Let me tell you something, not an episode, not a moment goes by that I take that for granted. You know, getting to make RuPaul laugh it is one of the best sounds I’ve ever heard. I love the sound of my chihuahua eating her food in the corner means she is safe and she’s eating, I love certain songs, I love the sound of Judy Garland’s voice, and I love the sound of RuPaul’s laugh.
MC: So much of your own career is marked with powerful women, everyone from Chelsea Handler to Joan Rivers to Drew Barrymore. Have you aways found yourself gravitating towards powerful and strong women?
RM: Yes, strong women and kind women. I don’t think tough and kind are opposites, because I think sometimes being tough on someone is the kindest thing that you can do. I was lucky to be raised by an extraordinary mom who had strong female friends.
I am lucky to have my longest lasting friendships to be with strong opinionated women and it is a lot of what informs this tour, I Gotchu, Girl! where I talk a lot about having each others backs. I have learned that my relationships with women shaped me more than any of the relationships that I’ve had, until I had met my husband, shaped me into the man that I am. And I am so grateful for it-and I am grateful for them.
MC: Speaking of kind and powerful women, you and Drew Barrymore have put a seventies style spin on daytime talk and its wonderfully revolutionary. You have definitely put your own special ingredient into the recipe of daytime talk and the result is something beautiful.
RM: Thank you so much, that means a lot because it was really different at first. It had elements of Regis and Kathie Lee with a whole different intimacy and goofiness and heartfelt and takeaway, and that was all purposeful. It was like when you eat something and you know its a little bit of that and a little bit of that but “whoa what is this, I’ve never had it like this before”!?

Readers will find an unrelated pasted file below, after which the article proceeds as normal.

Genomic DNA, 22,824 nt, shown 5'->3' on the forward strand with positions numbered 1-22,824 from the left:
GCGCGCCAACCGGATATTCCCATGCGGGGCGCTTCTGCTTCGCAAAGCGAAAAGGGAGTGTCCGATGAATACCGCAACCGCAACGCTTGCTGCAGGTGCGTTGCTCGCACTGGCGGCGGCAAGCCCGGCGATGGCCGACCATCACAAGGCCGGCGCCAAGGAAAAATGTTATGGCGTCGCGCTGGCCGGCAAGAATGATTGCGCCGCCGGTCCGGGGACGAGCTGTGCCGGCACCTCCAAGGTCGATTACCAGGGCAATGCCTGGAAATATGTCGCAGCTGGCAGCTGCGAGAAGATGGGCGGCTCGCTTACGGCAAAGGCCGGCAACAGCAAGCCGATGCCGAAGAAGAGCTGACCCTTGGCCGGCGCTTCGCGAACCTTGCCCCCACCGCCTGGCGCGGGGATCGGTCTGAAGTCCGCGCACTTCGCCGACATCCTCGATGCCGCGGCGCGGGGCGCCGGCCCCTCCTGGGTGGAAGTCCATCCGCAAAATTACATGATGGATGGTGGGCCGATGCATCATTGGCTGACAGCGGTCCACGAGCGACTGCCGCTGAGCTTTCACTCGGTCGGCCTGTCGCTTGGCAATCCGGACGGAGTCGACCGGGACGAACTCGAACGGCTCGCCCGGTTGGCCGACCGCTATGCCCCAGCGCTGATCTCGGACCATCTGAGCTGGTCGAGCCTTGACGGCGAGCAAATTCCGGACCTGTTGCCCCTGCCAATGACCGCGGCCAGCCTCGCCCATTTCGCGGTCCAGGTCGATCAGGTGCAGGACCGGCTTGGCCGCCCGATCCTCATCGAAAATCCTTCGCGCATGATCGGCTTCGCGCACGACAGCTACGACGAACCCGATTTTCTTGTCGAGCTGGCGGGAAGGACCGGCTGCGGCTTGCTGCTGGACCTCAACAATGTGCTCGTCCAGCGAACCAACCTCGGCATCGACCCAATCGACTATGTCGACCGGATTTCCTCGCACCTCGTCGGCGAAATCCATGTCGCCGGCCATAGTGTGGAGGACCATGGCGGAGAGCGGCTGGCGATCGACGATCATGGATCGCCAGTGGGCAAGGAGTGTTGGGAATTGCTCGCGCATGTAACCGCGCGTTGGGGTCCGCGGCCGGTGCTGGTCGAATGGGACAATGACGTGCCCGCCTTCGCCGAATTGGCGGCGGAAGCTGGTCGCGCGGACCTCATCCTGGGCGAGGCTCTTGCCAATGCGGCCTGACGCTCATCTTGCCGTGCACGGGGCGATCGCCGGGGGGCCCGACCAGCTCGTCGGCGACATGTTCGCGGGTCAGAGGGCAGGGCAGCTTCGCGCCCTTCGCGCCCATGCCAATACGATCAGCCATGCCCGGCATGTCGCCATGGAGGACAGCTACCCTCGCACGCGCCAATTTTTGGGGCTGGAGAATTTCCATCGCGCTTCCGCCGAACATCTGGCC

I think at first people didn’t know how to digest it, but luckily we got time because of Drew and who she is, the network gave us a little time to figure the recipe out and for the audience to find us. And now, it is amazing to say this, we are the fastest growing show in daytime! What Drew has created and brought me on board with, it has just caught fire. The best thing about Drew is all that she wants from me is to be me and to love her and let her love me. It is the healthiest and most beautiful thing to find this kind of friendship in adulthood.
Did you feel that way at some point, like I have enough friends; I’m not meeting new people. When I met Drew in 2020, it felt like I was meeting a sibling, that’s what it felt like. Right away, the trust level that I felt…here she is, one of the most iconic people in the world, but I never thought of her like that once I met her. And I just felt like could speak the truth to her. Even with our relationship out there we so support each other, but if she says something that I disagree with, I’ll roll my eyes and be like “girl come on”. The fact that I can do that to someone of her stature and notoriety says so much about her behind the scenes.